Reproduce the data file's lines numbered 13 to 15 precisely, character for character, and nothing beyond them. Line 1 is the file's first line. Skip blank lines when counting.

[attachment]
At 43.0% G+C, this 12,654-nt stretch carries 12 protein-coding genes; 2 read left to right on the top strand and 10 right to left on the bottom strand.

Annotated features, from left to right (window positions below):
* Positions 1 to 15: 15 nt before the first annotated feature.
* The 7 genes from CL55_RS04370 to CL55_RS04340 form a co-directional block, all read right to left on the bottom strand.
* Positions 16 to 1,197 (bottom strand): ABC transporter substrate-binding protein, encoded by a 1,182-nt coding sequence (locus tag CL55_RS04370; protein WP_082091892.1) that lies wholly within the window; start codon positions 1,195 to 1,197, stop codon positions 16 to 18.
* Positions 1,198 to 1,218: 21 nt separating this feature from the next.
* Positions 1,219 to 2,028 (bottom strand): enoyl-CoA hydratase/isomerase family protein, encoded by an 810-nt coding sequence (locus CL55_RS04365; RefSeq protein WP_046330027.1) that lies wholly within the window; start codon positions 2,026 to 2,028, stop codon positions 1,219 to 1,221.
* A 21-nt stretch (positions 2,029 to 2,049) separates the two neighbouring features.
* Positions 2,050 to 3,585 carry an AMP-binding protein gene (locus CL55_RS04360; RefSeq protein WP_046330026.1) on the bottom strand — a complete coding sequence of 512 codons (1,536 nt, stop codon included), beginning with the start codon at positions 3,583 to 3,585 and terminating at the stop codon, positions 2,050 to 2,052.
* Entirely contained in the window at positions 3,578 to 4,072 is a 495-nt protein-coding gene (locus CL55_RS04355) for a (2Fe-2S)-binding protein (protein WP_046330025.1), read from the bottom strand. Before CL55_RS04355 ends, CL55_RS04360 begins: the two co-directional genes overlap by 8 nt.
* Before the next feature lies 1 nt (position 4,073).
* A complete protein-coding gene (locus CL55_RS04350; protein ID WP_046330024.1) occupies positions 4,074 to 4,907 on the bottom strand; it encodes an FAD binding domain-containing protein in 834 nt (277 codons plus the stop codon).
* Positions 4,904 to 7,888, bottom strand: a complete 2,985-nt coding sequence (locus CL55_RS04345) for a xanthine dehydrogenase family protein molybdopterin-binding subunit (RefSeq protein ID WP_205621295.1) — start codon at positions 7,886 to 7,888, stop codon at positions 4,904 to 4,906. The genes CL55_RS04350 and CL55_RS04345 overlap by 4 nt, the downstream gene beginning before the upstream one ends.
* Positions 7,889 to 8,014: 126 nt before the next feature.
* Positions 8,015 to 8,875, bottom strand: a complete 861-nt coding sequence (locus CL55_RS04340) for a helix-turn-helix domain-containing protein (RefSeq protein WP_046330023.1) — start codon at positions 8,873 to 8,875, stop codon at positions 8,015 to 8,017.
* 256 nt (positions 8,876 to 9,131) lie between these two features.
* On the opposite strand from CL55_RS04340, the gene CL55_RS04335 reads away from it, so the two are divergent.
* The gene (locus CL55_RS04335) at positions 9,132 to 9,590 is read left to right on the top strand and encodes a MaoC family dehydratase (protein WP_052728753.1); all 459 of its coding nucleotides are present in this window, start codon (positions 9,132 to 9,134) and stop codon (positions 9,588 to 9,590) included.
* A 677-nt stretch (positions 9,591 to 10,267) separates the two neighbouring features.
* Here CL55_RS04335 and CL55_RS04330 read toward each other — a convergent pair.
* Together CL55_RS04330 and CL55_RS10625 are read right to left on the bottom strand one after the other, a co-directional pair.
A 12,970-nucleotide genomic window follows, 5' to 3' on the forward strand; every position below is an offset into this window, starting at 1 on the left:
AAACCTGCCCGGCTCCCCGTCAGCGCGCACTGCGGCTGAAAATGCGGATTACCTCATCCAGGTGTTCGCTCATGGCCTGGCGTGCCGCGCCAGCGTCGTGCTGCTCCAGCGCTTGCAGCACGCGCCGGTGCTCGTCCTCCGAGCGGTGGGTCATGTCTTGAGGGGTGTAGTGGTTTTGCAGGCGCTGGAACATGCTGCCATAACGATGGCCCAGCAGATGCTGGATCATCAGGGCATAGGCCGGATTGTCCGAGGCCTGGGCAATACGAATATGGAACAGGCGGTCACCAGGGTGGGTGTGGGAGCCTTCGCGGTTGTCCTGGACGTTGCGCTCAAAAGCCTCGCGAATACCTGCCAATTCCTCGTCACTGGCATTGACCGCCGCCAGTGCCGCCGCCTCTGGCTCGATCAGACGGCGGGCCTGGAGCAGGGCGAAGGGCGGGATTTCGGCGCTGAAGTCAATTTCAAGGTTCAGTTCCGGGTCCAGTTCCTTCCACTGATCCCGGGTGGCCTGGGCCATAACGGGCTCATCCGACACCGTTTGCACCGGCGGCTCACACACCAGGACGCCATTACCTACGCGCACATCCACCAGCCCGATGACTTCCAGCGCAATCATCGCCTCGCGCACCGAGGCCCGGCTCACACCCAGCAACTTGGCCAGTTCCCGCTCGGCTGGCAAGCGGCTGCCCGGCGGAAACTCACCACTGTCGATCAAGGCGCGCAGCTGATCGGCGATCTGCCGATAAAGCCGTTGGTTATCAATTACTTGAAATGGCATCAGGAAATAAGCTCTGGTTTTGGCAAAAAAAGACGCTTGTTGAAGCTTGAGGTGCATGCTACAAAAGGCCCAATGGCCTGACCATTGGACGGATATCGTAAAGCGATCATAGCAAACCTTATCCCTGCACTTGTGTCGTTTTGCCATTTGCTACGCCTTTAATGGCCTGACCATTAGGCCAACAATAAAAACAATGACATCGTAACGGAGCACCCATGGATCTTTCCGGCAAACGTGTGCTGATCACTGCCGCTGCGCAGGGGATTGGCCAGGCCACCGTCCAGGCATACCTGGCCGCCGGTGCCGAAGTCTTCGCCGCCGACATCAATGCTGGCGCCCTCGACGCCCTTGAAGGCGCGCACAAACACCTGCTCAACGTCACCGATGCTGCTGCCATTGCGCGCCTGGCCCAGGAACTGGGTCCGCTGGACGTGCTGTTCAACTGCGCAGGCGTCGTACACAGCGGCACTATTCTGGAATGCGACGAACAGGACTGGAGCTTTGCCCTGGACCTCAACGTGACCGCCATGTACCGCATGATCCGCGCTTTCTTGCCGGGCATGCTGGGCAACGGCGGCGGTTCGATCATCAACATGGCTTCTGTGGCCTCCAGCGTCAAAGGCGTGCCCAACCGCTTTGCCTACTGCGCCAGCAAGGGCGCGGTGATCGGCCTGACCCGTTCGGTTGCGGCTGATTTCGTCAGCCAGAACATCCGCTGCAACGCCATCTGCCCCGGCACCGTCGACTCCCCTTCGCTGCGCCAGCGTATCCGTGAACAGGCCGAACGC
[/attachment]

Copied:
* Positions 4,904 to 7,888, bottom strand: a complete 2,985-nt coding sequence (locus CL55_RS04345) for a xanthine dehydrogenase family protein molybdopterin-binding subunit (RefSeq protein ID WP_205621295.1) — start codon at positions 7,886 to 7,888, stop codon at positions 4,904 to 4,906. The genes CL55_RS04350 and CL55_RS04345 overlap by 4 nt, the downstream gene beginning before the upstream one ends.
* Positions 7,889 to 8,014: 126 nt before the next feature.
* Positions 8,015 to 8,875, bottom strand: a complete 861-nt coding sequence (locus CL55_RS04340) for a helix-turn-helix domain-containing protein (RefSeq protein WP_046330023.1) — start codon at positions 8,873 to 8,875, stop codon at positions 8,015 to 8,017.